The variable interest exposure, which also includes fixed-rate bonds set to mature in the following year, amounted to minus €3,787 million as of December 31, 2012, compared with minus €4,070 million as of December 31, 2011. An increase in all relevant interest rates by one percentage point would have raised income before taxes and minority interests by €8 million as of December 31, 2012 and reduced income before taxes and minority interests by €10 million as of December 31, 2011. The sensitivity of the equity of the shareholders of BASF SE to changes in interest rates is not material.

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Carrying amount of non-derivative interest-bearing financial instruments (million €)

 

2012

 

2011

 

Fixed interest rate

Variable interest rate

 

Fixed interest rate

Variable interest rate

Loans

229

26

 

218

36

Securities

52

6

 

35

5

Financial indebtedness

10,743

2,612

 

11,012

1,992

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Nominal and fair value of interest rate and combined interest and cross currency swaps (million €)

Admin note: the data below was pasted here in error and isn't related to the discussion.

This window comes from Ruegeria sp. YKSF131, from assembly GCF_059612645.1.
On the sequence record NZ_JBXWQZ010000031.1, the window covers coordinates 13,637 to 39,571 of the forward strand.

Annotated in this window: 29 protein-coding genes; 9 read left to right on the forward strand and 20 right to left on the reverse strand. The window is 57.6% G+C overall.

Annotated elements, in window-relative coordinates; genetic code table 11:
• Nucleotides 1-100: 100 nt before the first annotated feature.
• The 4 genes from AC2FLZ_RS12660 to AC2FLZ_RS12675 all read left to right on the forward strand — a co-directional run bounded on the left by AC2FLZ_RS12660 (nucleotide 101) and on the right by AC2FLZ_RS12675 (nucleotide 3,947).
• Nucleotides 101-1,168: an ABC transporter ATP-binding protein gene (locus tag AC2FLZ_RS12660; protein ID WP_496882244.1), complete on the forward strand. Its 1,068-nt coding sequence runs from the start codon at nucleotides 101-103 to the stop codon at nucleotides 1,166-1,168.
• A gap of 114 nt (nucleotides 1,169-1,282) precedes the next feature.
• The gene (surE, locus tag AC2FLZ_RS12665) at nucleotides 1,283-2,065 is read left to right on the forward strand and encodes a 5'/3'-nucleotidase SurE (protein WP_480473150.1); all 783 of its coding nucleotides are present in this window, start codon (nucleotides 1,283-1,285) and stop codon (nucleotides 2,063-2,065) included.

2012

 

2011

 

Nominal
value

Fair
value

 

Nominal
value

Fair
value

Interest rate swaps

1,000

(41)

 

2,711

48

Thereof payer swaps

1,000

(41)

 

1,361

39

receiver swaps

 

1,350

9

Combined interest and cross currency swaps

797

94

 

722

34

Thereof fixed rate

797

94

 

722

34

Options for disposal of participations: BASF and INEOS have agreed upon options for BASF’s withdrawal from the joint venture Styrolution. These options are classified as derivatives according to IAS 39. A significant risk variable which is decisive for the valuation of both options is the value of the company. An additional negative impact on earnings of €45 million would have resulted had the value of Styrolution been 10% higher as of December 31, 2012 (2011: €26 million). Had the company value been 10% lower as of December 31, 2012, increased earnings of €46 million would have resulted (2011: €33 million). Furthermore, in accordance with the valuation model, the value of the options is influenced by the multiples of the peer group as well as their volatility.

Commodity price risks: Some of BASF’s divisions are exposed to strong fluctuations in raw material prices. These result primarily from the following raw materials: naphtha, propylene, benzene, lauric oils, titanium dioxide, cyclohexane, methanol, natural gas, butadiene, LPG condensate, ammonia and precious metals. BASF takes the following measures to reduce price risks associated with the purchase of raw materials: